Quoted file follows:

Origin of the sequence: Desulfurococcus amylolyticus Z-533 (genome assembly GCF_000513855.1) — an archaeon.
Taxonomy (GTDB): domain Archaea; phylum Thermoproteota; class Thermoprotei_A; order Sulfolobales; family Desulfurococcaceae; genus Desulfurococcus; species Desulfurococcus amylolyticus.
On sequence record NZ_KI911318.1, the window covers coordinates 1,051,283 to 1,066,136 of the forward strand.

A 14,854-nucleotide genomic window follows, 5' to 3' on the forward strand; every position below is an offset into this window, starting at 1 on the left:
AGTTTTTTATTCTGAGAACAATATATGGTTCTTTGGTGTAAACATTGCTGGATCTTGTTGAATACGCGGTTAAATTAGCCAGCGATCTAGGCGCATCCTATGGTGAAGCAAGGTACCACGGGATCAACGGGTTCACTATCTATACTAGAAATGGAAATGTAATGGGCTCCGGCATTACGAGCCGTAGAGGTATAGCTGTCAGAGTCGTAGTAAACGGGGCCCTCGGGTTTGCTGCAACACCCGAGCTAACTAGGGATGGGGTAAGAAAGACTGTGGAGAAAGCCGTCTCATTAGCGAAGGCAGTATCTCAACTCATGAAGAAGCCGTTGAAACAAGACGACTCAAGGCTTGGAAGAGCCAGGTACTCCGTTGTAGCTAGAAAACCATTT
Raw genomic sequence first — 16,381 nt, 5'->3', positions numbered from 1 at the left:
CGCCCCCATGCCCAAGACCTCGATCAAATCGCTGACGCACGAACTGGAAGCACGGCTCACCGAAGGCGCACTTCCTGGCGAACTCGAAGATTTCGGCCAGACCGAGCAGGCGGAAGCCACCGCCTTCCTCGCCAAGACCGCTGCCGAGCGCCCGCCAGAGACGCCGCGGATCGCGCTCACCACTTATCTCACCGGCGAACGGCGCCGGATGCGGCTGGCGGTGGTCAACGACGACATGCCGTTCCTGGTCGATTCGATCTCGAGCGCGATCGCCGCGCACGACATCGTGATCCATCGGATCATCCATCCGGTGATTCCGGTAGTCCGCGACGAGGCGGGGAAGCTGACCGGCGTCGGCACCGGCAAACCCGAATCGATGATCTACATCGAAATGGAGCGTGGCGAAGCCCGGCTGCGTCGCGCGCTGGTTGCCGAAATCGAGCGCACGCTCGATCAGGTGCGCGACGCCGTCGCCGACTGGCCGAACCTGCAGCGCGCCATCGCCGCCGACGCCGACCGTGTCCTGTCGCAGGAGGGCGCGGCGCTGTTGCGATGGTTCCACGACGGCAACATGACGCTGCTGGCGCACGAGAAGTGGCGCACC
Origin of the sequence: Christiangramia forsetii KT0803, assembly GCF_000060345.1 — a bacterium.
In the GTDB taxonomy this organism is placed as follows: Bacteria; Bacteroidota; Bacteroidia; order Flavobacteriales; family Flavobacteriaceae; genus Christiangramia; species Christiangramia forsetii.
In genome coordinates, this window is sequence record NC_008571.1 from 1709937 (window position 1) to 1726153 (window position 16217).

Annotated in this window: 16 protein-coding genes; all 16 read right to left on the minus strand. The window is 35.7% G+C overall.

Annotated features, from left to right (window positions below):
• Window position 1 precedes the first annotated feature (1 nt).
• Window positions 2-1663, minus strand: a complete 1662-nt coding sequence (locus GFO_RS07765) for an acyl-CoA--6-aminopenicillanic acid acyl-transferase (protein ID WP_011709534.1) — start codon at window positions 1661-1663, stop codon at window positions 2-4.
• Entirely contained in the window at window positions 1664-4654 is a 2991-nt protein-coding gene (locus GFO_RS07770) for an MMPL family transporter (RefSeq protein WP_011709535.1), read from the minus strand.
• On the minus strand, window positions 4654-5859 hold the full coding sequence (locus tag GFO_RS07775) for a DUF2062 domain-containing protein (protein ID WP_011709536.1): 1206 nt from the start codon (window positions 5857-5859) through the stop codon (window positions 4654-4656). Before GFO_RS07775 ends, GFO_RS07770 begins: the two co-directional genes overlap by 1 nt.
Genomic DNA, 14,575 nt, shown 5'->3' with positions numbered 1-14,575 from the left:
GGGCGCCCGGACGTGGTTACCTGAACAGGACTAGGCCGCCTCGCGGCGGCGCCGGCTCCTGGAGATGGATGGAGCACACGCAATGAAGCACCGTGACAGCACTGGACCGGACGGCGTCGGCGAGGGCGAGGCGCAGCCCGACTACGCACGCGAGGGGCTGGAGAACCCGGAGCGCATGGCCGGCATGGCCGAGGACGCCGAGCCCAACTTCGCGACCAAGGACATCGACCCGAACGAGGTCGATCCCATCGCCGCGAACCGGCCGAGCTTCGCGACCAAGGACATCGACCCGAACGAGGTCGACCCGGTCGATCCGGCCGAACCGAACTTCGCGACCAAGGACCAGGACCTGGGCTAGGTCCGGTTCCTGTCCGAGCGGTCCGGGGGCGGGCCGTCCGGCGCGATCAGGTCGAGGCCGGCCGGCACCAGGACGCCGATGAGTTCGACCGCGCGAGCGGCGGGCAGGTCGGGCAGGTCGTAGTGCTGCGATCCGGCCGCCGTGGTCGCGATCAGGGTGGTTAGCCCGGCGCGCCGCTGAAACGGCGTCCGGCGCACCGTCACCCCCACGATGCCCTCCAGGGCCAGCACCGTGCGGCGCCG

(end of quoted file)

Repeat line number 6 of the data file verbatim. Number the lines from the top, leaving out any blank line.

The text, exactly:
Raw genomic sequence first — 16,381 nt, 5'->3', positions numbered from 1 at the left: